to die, to wither
(For plants! Sometimes used figuratively for people's spirits.)
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to shrink
(What clothes do when you wash them too hot. Work in some figurative contexts, but generally "schrumpfen" is the more broad term.)
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to enter
(For contracts, bets and risk - they're all the direct object. or for accepting offers, then it's "eingehen auf+Acc".)
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to talk about sth /to address sth, to react to
("eingehen auf+Acc" - it's best to think of it as the opposite of "to ignore". Can be used for a particular piece of information at a lecture as well as a person in a relationship.)
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to enter, to be included
("eingehen in" - only in a few contexts, particularly a "piece of information" becoming part of a larger narrative.)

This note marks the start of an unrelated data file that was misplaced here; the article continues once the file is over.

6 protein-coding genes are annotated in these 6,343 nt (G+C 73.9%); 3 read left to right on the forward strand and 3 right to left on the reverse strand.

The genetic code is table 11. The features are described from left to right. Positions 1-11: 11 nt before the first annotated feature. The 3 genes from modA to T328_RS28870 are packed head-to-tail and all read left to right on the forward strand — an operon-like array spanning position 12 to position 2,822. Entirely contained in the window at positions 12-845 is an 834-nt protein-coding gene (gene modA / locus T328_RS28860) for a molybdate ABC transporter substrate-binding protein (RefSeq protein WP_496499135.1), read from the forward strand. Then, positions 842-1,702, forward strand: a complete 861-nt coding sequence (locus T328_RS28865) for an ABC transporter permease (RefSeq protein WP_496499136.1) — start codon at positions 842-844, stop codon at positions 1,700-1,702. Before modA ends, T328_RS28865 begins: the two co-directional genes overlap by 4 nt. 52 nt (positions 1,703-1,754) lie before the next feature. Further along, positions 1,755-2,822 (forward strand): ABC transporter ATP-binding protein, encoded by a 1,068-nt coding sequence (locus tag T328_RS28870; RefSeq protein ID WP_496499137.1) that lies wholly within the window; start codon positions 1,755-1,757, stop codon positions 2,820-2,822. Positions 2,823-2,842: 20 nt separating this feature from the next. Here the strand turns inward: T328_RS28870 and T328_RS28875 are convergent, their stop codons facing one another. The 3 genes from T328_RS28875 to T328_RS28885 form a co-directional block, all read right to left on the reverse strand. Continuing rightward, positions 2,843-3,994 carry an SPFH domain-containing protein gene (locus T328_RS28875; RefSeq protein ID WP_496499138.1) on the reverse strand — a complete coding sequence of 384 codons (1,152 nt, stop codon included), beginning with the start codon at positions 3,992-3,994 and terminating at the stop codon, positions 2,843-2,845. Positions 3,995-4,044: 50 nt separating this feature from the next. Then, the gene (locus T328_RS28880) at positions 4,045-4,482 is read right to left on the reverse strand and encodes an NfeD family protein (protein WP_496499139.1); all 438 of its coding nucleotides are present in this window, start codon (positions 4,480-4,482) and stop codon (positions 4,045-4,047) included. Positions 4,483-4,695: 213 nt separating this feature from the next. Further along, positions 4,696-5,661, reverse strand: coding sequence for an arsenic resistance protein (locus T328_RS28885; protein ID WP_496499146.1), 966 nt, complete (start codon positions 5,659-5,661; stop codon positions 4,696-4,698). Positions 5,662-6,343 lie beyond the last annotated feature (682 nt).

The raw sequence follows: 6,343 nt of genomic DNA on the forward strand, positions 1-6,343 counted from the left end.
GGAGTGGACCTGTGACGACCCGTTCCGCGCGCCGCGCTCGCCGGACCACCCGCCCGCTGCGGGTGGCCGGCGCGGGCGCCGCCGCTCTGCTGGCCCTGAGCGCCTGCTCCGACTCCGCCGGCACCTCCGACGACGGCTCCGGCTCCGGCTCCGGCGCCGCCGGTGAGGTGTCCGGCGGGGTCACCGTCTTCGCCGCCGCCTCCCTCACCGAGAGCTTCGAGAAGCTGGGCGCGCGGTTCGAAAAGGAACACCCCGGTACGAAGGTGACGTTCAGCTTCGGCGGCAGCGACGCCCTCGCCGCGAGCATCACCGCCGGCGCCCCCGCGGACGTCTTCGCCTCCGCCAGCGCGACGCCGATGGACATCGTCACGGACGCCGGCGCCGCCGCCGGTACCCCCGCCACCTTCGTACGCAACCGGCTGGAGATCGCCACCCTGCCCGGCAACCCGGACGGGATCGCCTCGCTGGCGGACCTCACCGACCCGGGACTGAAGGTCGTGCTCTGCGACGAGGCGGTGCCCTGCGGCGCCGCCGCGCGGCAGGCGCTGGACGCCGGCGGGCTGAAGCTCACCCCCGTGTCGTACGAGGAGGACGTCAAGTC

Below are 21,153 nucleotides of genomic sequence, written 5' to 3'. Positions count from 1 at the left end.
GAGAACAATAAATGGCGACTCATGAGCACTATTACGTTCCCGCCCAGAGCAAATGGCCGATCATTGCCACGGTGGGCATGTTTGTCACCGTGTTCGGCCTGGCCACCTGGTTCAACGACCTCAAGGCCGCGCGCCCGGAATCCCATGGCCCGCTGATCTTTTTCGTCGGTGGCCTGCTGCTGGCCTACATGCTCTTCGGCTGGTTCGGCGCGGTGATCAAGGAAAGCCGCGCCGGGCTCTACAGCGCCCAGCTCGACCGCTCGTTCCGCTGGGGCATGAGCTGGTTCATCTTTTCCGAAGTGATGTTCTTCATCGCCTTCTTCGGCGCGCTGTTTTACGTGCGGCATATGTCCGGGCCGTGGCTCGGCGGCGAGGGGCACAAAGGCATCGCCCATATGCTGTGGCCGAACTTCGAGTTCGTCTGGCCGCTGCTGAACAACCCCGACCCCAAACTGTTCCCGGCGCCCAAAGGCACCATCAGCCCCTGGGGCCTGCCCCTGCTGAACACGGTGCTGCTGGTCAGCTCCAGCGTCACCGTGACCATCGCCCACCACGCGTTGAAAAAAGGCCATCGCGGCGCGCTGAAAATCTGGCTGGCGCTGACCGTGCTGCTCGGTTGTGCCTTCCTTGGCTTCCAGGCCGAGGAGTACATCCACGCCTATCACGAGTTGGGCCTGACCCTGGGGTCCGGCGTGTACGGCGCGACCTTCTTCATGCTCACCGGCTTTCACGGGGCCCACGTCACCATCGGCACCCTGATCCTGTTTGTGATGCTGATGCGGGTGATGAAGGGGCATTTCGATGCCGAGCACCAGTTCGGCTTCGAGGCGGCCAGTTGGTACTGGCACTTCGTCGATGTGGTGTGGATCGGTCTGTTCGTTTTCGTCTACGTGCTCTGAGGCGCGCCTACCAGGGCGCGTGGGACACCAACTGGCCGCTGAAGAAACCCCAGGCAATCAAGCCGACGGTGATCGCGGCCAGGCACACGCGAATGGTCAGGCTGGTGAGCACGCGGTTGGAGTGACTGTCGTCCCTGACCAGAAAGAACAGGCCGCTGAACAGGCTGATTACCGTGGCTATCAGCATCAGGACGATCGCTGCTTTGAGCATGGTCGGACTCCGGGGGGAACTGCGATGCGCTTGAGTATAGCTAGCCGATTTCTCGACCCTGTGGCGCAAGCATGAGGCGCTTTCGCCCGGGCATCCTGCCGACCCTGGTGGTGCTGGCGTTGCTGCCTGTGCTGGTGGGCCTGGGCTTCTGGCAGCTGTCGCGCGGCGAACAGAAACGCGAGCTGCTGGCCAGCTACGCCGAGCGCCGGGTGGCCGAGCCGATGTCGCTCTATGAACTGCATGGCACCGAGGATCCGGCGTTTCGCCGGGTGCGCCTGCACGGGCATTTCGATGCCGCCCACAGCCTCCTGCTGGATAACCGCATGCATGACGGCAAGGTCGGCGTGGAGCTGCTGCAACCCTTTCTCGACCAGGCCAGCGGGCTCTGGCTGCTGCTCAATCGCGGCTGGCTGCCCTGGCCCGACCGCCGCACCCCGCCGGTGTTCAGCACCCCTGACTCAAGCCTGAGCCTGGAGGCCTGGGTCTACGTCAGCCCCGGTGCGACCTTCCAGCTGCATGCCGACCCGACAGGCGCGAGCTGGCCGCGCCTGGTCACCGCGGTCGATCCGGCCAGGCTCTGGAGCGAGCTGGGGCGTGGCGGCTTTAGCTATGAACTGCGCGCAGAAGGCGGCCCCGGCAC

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Prefix Verbs Explained - "eingehen"

Eingehen - to shrink, arrive, agree, wither - it’s all over the place. Eingehen is also used for being unchallenged/bored or to go in on some sort of deal.

Word Family

Root: *ghē-

The core idea of this root was:

going away, disappearing

This is also commonly considered the origin of to go but other relations are not certain.

The English to go is defective in the sense that it doesn’t have its own past tense form. And it hasn’t had one for more than a thousand years. Instead, it uses the form went, which is taken from the verb to wend. It’s unclear, why to go is defective.

German gehen does have its own past form, but according to German etymologist, the cluster of gehen is actually a combination of two families – one being the one of to go and the other being that of the word of English gang, which ironically was originally about making steps.

Yeah… I know… this was already a bit too nerdy. We’re here to learn German, not do science :)

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